The first thing Dr. Seth Queller saw out his window as the plane rattled down the runway was the rusting, worn-out shell of an airplane. It sat by itself, between the lone runway and the single hanger which itself, did not appear to be usable. Why leave a broken-down plane for passengers to see? Random windows missing, both engines stripped off, stacks of wooden pallets and a few metal stands bearing the load as the landing gear no longer could. But also, where were the other planes, the non-broken ones, the ones capable of flight?
He could just make out ‘Air Burundi’ on the side of the abandoned plane’s fuselage, a throw-back to an era when the country had an airline. Back when the west was pumping hundreds-of-millions of dollars a year into a post-conflict nation, which turned out to be merely intra-conflict. The donors intending to help it accelerate toward a better future and away from its bloody, ethnically fueled, 12-year long civil war. Now, many of those bridges were burnt, and much of the money dried up.
The heavy-set Kenyan in seat 1A saw Seth staring at the plane and informed him that ‘Air Burundi’ did still exist, at least in one form. Someone close to those in power was appointed Directeur Nationale de Transport Aerienne. What he did to earn his minister-level salary since there were no planes, no employees and no flights, was unclear. It was hard to make out any details on that lone plane as the Kenya Airways 737 bounced across the uneven tarmac. It wasn’t the worst landing he’d ever experienced, but the peculiar thing was the lack of response from everyone else on board. They must know this is how planes landed in Burundi since many didn’t even look up.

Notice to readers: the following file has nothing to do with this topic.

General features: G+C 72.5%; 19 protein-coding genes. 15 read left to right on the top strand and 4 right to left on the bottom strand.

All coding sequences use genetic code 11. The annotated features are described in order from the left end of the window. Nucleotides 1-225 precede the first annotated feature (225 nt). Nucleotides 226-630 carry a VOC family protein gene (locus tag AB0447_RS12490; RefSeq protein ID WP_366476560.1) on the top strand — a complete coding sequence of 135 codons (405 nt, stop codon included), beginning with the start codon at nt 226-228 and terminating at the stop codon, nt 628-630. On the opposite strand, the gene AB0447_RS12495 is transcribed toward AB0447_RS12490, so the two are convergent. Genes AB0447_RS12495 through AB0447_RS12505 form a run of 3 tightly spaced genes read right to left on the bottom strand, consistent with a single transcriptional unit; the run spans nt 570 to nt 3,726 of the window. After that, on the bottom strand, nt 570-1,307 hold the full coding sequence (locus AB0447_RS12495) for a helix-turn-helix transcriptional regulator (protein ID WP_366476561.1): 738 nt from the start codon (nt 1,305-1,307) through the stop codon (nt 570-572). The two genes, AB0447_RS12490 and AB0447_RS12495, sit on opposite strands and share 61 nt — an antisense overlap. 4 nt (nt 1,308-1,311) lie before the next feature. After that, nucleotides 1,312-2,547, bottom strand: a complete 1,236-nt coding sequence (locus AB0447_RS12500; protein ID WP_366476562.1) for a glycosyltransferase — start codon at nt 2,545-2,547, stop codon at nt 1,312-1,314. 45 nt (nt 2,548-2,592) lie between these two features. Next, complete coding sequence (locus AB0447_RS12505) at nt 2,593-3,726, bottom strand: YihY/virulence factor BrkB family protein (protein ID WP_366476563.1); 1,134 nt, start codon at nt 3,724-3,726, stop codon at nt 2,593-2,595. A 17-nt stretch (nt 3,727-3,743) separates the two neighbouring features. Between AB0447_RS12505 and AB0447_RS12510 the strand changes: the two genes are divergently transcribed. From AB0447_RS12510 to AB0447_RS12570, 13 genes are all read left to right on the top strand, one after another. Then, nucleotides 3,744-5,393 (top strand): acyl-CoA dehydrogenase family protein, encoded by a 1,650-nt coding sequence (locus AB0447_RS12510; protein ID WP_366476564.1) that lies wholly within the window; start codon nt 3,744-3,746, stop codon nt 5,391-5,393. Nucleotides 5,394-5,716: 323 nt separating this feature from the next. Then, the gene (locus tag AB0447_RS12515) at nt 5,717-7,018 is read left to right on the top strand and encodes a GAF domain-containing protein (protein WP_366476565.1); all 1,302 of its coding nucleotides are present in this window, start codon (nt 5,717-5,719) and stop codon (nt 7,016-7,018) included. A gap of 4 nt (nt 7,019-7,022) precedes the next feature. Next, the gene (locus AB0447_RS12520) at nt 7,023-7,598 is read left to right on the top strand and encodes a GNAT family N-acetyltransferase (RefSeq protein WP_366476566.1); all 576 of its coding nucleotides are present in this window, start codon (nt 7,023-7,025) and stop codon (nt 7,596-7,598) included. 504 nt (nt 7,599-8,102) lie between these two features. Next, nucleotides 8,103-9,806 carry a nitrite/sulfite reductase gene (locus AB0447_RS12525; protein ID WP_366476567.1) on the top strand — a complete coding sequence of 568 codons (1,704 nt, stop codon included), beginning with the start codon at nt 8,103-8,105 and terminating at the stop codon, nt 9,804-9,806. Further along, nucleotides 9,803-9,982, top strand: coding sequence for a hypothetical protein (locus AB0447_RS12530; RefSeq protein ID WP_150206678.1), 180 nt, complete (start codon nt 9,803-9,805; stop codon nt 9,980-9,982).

‘Aeroport International de Bujumbura’ the sign proclaimed but he would argue any place referring to itself as an ‘international airport’ should have more than one plane on the ground. At least it should have the capacity for more than one aircraft at a time. There were no jet-ways at all, no bridges allowing the basic act of walking into an airport without going outside. There was only a single set of worn metal steps now being pushed up to the front cabin door that spilled passengers down onto the airport apron itself. Dr. Seth Queller had stepped down the air-stairs leading from a plane’s cabin, but those had been the ten steps that led from a Gulfstream-IV to a waiting car. This was something different.
The first thing he felt, was the visceral blast of hot, sticky, humid tropical air. It was mixed with a stinging level of jet fumes, and what he was grappling to accept must be the body odor of the passengers exiting in front of him. That pungent, boiling, air hit him, a blast of equatorial heat, rainy-season moisture and all those smells. It shoved him in his chest, and he stumbled back on his heels at the top of the stairs leading to the ground. Three passengers stood to deplane before as he got up from seat 2A. Two men and a woman jumped up, grabbed their bags, and stood in the front galley before the aircraft had even come close to a complete stop. He didn’t want to imagine what it would smell like if any more of them were upwind of him as the depressurized cabin filled with this caustic air.